Blog

05.16.2019

Time Ticking for Midwest Farmers to Plant

By: Chris Hyde, Director, Weather Marketing


Read Time: 2 minutes

While somewhat drier weather has allowed corn and soybean planting to make progress over the past few days, a wet weather pattern will return to the central U.S. for the second half of May, slowing crop planting.

“A series of at least three storm systems are expected to move across the central U.S. over the next 10 days, with a break of no more than a day or two between each system. This will provide little time for soils to dry out between storm systems across the central and western Midwest and will severely limit corn and soybean planting progress,” said Kyle Tapley, Senior Agricultural Meteorologist for Maxar.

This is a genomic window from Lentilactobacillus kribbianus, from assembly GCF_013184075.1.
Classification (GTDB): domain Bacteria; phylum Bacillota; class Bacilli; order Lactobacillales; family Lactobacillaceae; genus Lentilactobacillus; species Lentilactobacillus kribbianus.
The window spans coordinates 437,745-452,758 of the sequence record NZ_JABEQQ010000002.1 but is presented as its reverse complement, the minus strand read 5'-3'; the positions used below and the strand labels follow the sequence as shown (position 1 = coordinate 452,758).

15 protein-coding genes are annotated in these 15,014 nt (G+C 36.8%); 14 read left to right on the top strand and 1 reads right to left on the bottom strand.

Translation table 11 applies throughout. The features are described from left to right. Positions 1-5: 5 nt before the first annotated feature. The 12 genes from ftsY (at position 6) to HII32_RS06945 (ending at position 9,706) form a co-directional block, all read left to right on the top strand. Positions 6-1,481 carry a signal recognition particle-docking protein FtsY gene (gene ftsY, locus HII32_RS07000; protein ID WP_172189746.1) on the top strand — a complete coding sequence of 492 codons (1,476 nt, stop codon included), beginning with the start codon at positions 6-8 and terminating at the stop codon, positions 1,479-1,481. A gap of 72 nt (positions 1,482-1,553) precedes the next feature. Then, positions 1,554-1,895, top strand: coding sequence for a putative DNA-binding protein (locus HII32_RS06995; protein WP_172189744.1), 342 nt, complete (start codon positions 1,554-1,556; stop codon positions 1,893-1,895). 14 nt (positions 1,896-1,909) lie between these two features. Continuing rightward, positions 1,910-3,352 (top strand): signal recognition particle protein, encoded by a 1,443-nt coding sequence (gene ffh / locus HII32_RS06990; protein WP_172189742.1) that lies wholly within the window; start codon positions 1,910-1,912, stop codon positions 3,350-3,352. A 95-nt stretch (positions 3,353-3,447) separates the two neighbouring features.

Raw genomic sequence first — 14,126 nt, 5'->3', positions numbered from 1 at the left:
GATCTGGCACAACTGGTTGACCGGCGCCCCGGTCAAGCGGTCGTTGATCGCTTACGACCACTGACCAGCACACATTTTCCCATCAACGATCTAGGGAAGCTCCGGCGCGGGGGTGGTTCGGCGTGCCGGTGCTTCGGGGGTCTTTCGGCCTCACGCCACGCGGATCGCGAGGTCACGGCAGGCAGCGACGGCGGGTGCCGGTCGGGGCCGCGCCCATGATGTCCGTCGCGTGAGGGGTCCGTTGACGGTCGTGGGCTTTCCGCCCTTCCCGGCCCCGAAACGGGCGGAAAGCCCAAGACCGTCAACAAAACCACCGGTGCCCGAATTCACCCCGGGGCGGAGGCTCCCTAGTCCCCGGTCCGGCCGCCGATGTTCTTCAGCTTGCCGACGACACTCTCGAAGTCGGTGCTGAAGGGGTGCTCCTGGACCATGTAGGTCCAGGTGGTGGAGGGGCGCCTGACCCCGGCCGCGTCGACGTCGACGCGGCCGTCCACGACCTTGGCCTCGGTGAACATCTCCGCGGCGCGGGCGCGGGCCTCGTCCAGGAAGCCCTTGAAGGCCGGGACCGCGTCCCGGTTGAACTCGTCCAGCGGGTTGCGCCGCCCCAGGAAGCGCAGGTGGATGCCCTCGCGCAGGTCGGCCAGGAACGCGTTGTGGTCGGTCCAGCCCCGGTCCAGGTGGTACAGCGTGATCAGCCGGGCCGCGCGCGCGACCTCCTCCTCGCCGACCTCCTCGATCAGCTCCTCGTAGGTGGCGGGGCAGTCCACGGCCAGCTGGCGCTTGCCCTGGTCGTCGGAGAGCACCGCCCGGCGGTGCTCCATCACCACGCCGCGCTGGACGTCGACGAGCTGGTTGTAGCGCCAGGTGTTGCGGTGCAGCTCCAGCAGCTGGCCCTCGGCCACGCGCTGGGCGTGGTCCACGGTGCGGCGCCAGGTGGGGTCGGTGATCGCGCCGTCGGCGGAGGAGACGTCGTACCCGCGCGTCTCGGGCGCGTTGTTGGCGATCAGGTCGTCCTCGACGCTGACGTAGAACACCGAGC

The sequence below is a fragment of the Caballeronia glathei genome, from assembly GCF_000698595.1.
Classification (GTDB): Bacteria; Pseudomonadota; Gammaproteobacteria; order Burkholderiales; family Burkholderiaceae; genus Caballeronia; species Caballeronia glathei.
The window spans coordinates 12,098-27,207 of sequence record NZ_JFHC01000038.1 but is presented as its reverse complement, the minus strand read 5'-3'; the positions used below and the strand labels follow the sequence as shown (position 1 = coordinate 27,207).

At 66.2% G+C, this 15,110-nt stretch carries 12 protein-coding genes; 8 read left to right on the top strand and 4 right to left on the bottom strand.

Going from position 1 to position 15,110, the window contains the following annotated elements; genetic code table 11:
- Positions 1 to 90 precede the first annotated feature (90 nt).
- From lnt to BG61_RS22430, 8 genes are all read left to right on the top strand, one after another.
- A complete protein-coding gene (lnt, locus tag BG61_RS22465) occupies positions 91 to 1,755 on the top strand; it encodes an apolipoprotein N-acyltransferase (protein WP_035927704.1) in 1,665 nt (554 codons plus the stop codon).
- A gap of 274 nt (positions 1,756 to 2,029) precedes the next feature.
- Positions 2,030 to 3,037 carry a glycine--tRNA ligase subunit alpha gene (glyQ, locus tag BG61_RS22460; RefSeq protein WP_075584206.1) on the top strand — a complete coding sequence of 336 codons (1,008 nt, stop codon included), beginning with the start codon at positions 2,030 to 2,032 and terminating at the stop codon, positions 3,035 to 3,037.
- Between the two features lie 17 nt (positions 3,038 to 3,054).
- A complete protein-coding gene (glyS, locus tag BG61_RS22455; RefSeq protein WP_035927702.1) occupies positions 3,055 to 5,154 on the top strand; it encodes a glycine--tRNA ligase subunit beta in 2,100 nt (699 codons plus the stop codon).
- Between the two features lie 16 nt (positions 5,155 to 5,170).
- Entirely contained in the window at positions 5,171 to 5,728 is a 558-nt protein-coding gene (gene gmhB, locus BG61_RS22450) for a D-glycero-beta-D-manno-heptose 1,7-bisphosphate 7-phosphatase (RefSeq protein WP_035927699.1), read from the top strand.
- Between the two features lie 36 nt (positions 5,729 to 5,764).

Of the years since 1980 that have featured similarly slow starts to the planting season, the forecast for the balance of May is most like 2013, when corn planting nationally was well behind the normal pace and less than 90% of the crop had been planted by May 31, the typical cutoff date for corn planting in the Midwest.

“Given the wet forecast and extremely high soil moisture levels, a similar or even slower planting evolution than 2013 is expected this season, which will likely lead to reduced corn acreage compared to expectations earlier this season,” said Mr. Tapley.

Maxar’s Weather Desk team of meteorologists will continue to monitor changing weather conditions and its impact on crop production in the corn belt and other major growing areas around the world.

Maxar’s WeatherDesk provides access to timely and accurate weather data that empowers decision making and mitigates risk. Special weather reports focus on key market-moving concerns and 24/7/365 consultation is available for clients worldwide.

WeatherDesk Customer Inquiries

Chris Hyde

Maxar WeatherDesk

1-240-833-8322

christopher.hyde@radiantsolutions.com

Back to Blog

Email Subscription